“That’s Herbert in the bathroom,” Lu said. “He’s probably selling dope in there. I got this.”
Charlie’s eyebrows raised as he watched his two friends walk away in opposite directions. He saw Emily go up and confront the three boys who surrounded Cyndi. A moment later, the circle broke up and Emily put her arm around Cyndi and led her away. She looked over her shoulder at Charlie and nodded.
“Well, there’s one good deed for today,” Charlie whispered to himself. He turned the other direction and watched Lu. His friend stepped up behind Principal Davis, who was talking to some students in the hallway. He quickly unsnapped Mr. Davis’ key clip from his belt and jerked it away from him. Davis turned to Lu and Lu bolted away from him.
“Louis Watson, come back here!” he shouted. Lu responded by running into the restroom, with Mr. Davis close behind. A long minute later, Mr. Davis came back out the door. Each of his hands were clutching a young student. In his left hand he held Lu by the collar. In his right, he held Herbert Armstrong. As Charlie watched, Davis marched both of them down the hall to his office.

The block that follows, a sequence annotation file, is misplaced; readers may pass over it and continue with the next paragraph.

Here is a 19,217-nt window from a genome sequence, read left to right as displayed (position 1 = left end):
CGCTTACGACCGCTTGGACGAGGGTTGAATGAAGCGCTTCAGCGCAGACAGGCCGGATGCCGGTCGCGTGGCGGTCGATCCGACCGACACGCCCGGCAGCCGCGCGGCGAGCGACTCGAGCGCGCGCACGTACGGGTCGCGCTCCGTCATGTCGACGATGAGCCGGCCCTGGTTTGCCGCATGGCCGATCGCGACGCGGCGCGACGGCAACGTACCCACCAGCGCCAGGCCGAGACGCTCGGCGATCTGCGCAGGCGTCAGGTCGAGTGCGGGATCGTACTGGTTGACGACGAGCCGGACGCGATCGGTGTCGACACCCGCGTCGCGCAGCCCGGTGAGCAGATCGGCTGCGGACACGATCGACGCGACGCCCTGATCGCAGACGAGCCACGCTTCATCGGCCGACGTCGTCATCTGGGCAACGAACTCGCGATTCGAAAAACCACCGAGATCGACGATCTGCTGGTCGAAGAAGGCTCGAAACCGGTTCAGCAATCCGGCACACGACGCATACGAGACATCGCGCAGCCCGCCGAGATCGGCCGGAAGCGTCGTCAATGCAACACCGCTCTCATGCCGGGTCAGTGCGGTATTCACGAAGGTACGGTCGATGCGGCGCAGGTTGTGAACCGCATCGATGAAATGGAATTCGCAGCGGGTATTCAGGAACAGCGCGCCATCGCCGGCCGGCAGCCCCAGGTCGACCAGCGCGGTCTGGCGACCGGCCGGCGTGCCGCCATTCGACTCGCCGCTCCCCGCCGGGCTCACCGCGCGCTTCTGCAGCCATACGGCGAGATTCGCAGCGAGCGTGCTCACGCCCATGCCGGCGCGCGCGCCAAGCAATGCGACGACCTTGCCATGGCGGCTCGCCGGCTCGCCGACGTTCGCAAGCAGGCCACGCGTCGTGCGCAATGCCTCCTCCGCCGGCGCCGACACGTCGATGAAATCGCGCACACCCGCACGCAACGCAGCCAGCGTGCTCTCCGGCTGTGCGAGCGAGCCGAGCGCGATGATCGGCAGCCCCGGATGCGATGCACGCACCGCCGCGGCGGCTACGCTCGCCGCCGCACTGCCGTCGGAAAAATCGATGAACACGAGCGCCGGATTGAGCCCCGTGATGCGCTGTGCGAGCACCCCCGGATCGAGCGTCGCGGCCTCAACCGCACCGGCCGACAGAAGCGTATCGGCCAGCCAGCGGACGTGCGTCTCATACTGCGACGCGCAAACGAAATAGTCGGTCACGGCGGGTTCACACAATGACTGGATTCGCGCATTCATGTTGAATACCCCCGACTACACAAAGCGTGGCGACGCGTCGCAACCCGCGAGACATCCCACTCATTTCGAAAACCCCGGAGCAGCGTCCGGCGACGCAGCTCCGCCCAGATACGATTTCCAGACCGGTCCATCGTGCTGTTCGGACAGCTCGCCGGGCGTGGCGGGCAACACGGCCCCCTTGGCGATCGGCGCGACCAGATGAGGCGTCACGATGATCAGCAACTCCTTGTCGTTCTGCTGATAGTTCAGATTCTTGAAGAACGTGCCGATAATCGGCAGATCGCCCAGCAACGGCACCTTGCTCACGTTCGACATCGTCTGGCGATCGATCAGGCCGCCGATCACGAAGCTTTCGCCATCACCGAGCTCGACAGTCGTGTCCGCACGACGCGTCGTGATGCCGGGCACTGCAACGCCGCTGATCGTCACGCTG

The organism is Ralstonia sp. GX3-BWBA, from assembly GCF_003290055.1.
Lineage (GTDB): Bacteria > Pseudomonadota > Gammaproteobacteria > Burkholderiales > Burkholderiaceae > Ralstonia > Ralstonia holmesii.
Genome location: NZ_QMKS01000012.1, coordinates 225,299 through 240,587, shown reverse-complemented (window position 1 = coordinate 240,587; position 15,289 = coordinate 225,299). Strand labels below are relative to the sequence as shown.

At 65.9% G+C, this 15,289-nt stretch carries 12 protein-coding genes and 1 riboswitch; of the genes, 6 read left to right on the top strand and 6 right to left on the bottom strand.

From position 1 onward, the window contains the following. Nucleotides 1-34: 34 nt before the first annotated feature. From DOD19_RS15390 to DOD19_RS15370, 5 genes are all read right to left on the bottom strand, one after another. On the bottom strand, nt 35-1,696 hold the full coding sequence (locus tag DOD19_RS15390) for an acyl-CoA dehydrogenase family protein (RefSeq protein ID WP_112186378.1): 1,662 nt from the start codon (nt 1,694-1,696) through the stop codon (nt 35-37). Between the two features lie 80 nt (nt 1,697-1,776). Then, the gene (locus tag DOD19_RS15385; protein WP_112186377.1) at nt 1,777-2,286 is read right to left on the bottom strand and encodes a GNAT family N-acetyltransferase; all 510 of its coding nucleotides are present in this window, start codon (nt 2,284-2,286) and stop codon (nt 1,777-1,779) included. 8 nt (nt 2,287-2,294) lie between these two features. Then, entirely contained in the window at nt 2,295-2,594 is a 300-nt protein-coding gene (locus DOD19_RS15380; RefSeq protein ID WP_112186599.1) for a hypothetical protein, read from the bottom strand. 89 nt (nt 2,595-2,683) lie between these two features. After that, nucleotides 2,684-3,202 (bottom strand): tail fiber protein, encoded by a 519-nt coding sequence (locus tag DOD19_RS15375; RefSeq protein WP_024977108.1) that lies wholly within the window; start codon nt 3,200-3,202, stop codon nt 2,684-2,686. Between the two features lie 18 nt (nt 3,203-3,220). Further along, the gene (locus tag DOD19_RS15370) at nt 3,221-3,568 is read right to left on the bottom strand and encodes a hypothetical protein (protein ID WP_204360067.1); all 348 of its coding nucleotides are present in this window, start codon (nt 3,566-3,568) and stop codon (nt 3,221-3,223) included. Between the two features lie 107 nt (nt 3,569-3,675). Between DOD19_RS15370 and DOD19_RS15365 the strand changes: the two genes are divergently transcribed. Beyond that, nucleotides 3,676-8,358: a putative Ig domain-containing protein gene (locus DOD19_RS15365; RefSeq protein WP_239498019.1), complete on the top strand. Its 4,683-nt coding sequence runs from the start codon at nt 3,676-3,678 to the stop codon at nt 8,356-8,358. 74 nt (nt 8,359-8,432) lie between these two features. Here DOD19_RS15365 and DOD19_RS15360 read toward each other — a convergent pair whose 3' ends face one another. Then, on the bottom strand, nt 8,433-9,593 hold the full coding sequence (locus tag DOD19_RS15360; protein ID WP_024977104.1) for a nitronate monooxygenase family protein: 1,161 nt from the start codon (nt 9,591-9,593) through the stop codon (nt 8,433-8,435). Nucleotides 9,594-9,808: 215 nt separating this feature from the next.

“Way to take one for the team, Lu!” he muttered to him as they passed. Lu grinned in response.
Charlie stood in the emptying hallway and marveled at his two friends. They had been privy to his new abilities for just a couple of days. Already they had found a way to use them to do good. Is this the reason he had received his new sight and hearing?
Charlie thought warmly about it as he hurried to his locker. Despite what Emily said about still having issues to deal with, he did feel like they were becoming friends again. He still had a lot to make up for, but at least she was talking to him. Maybe that offered some hope for his chances of patching things up with Bud as well.